• Poor weather – high winds and lack of snow – forced organizers to cancel a cross country event. (V. Undritz for VOA)
  • Maslenitsa doll awaits her fate with ski at the Rosa Khutor resort. (V. Undritz for VOA)
  • In a pre-Lenten festival, Russians dance around the Maslenitsa doll. (V. Undritz for VOA)
  • The Maslenitsa figure burns as Russians celebrate the end of winter. (V. Undritz for VOA)
  • The Rosa Khutor base village at night, where developers have sought to create the night life found in European and American mountain resorts. (V. Undritz for VOA)
  • The Olympic ski jump rises from the mountain mists above Sochi. The jump’s price tag: $265 million. (V. Undritz for VOA)
  • Diggers carve a mountain valley for a road and rail link from the Black Sea Coast. It is unclear if restoration of the landscape will be completed in time for the Feb. 2014 Olympics. (V. Undritz for VOA)
  • The concrete pylons of a railroad bridge through the once clear waters of the Mzimta River. Once a magnet for rafters and spawning salmon, the river is now brown and routed through many concrete channels. (V. Undritz for VOA)

To guarantee snow, Sochi organizers have installed 444 snowmaking guns like the ones used in Whistler, Canada, site of the ski and snowboarding events at the 2010 Winter Games.
 
Also, high up in the mountains workers have been bulldozing snow into huge piles for storage if needed next winter. The snow is being covered by an isothermal fabric that keeps heat off by reflecting the sun's rays. When the job is completed in mid-April, there should be enough to fill 200 Olympic-sized swimming pools.
 
Sochi Mayor Anatoly Pakhomov told reporters that the Olympic show will go on — with snow guaranteed.
 
"We will make conclusions based on our experience of holding test competitions, including conclusions about the weather, if the temperature will be plus 10,” he said. “All that will be taken into account, and obviously the Olympic Games will be held according to a proper standard."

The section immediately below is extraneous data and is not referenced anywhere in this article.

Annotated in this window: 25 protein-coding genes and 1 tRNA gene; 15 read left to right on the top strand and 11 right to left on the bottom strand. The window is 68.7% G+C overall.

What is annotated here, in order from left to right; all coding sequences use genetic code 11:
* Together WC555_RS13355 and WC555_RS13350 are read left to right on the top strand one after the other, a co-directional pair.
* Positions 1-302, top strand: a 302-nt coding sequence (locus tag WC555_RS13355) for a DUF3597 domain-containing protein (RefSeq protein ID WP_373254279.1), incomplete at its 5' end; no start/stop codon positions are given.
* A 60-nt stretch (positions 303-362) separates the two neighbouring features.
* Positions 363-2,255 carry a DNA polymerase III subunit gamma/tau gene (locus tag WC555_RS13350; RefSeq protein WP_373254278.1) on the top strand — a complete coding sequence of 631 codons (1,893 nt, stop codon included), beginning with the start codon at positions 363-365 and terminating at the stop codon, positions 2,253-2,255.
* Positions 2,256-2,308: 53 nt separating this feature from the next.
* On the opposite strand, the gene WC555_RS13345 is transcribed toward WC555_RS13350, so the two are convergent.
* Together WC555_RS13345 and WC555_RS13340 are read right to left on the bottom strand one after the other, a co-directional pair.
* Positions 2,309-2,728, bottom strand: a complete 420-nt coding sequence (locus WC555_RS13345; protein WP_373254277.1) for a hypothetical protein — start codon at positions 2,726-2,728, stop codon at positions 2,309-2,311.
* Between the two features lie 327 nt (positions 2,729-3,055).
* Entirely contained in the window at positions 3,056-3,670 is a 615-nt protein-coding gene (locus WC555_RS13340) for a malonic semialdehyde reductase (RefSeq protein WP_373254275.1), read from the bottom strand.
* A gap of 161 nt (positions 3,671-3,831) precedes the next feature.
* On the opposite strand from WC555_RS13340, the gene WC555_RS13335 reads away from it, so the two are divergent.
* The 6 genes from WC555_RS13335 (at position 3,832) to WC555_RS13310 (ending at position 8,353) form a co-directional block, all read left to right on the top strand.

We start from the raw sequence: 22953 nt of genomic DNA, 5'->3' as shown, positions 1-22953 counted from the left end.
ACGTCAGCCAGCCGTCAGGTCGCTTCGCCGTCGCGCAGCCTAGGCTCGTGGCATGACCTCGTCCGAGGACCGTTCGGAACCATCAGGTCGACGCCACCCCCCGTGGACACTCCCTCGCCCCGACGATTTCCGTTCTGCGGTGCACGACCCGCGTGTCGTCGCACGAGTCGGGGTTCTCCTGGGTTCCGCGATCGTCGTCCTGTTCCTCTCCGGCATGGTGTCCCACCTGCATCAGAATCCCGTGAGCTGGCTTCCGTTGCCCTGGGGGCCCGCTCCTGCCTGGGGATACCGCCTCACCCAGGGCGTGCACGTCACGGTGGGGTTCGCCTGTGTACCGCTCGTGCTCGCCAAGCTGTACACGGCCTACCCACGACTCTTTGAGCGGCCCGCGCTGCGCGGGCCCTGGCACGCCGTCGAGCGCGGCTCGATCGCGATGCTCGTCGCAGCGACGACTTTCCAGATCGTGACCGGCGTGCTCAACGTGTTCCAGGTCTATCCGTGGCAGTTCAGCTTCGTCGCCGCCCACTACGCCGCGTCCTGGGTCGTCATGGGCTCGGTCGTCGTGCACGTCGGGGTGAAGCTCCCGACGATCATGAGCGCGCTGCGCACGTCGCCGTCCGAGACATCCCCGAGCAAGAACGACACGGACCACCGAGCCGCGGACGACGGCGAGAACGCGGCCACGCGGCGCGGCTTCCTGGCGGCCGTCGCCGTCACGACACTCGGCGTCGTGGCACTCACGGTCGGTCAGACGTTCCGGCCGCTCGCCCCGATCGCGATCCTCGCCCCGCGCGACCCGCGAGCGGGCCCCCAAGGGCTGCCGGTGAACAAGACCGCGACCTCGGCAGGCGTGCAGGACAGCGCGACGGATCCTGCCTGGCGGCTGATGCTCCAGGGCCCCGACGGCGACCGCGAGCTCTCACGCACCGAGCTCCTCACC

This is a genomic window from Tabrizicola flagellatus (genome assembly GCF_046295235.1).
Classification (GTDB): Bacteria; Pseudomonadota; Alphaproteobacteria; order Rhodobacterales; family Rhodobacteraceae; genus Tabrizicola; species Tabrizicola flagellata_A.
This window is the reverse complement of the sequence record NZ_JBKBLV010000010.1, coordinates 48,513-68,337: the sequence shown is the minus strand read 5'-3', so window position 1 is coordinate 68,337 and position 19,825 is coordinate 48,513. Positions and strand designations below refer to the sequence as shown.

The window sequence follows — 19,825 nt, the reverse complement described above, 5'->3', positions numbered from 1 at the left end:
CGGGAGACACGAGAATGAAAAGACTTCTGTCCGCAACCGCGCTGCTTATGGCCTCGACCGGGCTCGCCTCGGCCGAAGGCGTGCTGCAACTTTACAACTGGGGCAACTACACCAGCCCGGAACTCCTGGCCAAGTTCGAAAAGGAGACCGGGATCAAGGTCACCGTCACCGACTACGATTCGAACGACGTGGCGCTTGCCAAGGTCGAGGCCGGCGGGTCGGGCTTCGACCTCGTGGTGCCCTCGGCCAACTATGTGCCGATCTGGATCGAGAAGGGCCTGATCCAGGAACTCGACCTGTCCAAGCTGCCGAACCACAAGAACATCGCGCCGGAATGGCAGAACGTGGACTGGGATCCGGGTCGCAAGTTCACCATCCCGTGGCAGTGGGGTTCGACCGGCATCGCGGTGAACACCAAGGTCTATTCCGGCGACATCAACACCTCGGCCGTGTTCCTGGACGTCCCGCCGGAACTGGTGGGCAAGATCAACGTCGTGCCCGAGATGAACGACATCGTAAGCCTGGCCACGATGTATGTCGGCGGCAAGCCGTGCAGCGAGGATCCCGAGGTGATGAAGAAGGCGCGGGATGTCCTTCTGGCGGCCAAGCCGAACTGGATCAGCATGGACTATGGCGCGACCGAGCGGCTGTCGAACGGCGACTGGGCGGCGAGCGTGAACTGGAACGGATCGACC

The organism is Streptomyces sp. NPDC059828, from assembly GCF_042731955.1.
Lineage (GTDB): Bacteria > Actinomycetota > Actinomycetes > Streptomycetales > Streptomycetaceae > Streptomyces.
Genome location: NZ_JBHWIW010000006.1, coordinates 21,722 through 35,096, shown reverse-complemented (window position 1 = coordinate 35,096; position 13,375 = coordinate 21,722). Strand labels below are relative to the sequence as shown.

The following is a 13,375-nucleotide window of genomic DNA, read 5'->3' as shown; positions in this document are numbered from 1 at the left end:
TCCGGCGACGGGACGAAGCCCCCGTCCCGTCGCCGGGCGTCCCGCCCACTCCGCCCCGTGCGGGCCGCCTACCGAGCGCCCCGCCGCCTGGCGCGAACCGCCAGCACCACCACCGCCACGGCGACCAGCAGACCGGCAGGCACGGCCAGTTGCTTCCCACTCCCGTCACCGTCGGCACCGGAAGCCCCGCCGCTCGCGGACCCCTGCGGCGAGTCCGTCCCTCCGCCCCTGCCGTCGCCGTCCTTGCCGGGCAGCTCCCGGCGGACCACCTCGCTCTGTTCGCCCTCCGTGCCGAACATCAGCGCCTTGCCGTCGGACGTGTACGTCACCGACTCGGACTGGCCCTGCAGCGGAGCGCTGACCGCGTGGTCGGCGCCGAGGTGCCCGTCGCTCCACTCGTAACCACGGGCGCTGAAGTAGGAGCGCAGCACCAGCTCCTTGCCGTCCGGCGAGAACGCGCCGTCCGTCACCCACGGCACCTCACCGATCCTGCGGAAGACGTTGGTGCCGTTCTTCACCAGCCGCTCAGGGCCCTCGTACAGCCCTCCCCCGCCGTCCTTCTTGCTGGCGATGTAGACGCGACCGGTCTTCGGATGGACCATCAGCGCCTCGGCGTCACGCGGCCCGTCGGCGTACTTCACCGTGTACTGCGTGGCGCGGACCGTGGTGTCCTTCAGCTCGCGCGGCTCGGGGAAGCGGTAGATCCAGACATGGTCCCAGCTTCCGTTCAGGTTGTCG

Up in the mountains, rained-out skiers danced and sang in early March for Maslenitsa, Russia’s pre-Lenten festival.
 
But it could well have been a pagan prayer for snow.

You May Like

Multimedia Obama, Modi Break Nuclear Deal Deadlock

Impasse over liability issues had been stalling bilateral civilian nuclear cooperation; deal reached at start of US president's three-day visit to India More

WHO's Late Efforts in Tackling Ebola Highlight Need for Reform

Health experts debate measures to reform agency’s response to global public health emergencies in special one-day session on deadly outbreak More

One Tumultuous Year in Power for CAR's President

As sectarian violence raged across Central African Republic, interim President Catherine Samba-Panza has Herculean task: to end civil war and put country back on right track More

This forum has been closed.
Comment Sorting
Comments
     
by: Gennady from: Russia, Volga Region
April 04, 2013 9:27 PM
With global warming high up on the world’s agenda, it was certain from the very beginning the absurdity of the idea – to host Winter Olympic Games in undeveloped sleepy subtropical town of Sochi with fragile ecosystem and Caucasian separatists waging their war just round the corner. The ridiculous project for two weeks sporting event has already cost 50 bln $, 6-8 times over the budget at the peak of the global recession with Russia’s economy watching its contraction. Isn’t it bizarre?